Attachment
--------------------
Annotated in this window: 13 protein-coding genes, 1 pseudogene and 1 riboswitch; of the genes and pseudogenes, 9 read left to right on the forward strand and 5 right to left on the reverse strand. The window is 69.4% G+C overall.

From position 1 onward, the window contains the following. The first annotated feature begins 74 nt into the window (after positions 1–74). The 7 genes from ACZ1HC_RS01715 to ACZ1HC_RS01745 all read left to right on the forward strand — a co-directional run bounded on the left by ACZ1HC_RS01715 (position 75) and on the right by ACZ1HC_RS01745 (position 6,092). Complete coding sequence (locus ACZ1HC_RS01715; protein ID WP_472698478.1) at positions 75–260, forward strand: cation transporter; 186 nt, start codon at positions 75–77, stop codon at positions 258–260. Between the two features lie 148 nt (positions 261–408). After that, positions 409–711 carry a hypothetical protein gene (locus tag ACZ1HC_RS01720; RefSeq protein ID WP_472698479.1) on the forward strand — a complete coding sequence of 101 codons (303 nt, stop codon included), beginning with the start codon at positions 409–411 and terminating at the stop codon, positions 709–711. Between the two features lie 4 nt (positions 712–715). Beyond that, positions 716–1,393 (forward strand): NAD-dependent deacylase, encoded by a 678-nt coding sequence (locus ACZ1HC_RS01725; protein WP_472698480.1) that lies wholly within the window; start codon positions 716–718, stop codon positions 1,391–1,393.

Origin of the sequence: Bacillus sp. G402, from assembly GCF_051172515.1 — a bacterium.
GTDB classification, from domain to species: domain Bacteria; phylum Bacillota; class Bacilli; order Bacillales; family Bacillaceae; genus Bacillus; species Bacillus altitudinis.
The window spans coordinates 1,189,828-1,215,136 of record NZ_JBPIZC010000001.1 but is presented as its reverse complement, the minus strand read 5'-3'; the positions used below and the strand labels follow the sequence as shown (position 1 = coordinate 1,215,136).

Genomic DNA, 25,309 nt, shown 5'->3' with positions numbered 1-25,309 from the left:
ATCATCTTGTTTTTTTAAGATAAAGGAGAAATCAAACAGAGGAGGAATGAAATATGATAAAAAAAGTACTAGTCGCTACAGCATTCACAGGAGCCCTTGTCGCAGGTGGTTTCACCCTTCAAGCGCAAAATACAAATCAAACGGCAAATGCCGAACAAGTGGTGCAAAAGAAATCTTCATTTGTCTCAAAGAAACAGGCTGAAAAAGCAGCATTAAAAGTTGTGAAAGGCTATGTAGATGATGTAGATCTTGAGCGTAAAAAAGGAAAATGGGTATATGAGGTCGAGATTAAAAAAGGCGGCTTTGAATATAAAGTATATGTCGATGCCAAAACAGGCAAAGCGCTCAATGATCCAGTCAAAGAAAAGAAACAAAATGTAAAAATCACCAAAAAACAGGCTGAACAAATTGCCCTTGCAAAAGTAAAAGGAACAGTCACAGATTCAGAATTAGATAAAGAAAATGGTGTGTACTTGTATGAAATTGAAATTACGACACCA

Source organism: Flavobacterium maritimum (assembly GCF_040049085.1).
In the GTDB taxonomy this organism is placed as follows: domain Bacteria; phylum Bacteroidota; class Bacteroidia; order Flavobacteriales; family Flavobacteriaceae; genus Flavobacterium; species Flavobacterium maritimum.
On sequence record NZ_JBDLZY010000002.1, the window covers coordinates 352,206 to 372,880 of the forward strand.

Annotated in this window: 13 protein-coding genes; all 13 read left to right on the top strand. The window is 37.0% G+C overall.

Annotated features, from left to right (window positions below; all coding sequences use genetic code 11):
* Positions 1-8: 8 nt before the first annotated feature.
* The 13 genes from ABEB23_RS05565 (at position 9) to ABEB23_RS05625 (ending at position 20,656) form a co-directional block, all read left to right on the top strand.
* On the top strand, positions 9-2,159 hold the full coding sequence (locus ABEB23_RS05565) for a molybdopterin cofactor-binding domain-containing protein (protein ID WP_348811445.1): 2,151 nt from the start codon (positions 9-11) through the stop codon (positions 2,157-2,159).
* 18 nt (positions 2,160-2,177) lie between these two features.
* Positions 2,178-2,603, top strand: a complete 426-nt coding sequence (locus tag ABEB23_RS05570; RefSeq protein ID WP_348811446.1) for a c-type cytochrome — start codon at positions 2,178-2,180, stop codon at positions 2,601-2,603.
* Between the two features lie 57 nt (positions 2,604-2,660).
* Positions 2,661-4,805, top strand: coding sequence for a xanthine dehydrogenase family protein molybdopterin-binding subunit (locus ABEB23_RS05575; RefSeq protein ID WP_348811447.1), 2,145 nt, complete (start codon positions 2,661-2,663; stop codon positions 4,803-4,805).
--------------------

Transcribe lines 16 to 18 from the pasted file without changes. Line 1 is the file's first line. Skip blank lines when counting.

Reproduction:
* 18 nt (positions 2,160-2,177) lie between these two features.
* Positions 2,178-2,603, top strand: a complete 426-nt coding sequence (locus tag ABEB23_RS05570; RefSeq protein ID WP_348811446.1) for a c-type cytochrome — start codon at positions 2,178-2,180, stop codon at positions 2,601-2,603.
* Between the two features lie 57 nt (positions 2,604-2,660).